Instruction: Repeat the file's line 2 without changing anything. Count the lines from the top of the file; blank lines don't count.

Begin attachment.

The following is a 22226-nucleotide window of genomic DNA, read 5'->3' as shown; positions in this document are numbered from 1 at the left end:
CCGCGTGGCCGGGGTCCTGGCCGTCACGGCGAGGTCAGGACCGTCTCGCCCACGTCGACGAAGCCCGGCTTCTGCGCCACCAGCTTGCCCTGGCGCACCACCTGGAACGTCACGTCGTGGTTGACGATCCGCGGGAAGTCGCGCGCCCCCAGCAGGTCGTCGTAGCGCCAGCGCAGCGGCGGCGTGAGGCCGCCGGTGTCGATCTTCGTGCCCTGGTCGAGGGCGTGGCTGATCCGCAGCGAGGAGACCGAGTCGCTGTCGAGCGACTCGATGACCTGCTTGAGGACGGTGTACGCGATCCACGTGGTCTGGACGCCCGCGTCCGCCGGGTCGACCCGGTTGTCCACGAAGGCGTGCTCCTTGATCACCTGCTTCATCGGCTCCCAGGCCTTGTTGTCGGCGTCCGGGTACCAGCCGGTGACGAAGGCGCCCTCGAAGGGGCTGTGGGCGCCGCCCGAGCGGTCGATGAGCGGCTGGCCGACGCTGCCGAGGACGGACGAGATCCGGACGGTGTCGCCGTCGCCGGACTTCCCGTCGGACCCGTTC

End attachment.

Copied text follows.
CCGCGTGGCCGGGGTCCTGGCCGTCACGGCGAGGTCAGGACCGTCTCGCCCACGTCGACGAAGCCCGGCTTCTGCGCCACCAGCTTGCCCTGGCGCACCACCTGGAACGTCACGTCGTGGTTGACGATCCGCGGGAAGTCGCGCGCCCCCAGCAGGTCGTCGTAGCGCCAGCGCAGCGGCGGCGTGAGGCCGCCGGTGTCGATCTTCGTGCCCTGGTCGAGGGCGTGGCTGATCCGCAGCGAGGAGACCGAGTCGCTGTCGAGCGACTCGATGACCTGCTTGAGGACGGTGTACGCGATCCACGTGGTCTGGACGCCCGCGTCCGCCGGGTCGACCCGGTTGTCCACGAAGGCGTGCTCCTTGATCACCTGCTTCATCGGCTCCCAGGCCTTGTTGTCGGCGTCCGGGTACCAGCCGGTGACGAAGGCGCCCTCGAAGGGGCTGTGGGCGCCGCCCGAGCGGTCGATGAGCGGCTGGCCGACGCTGCCGAGGACGGACGAGATCCGGACGGTGTCGCCGTCGCCGGACTTCCCGTCGGACCCGTTC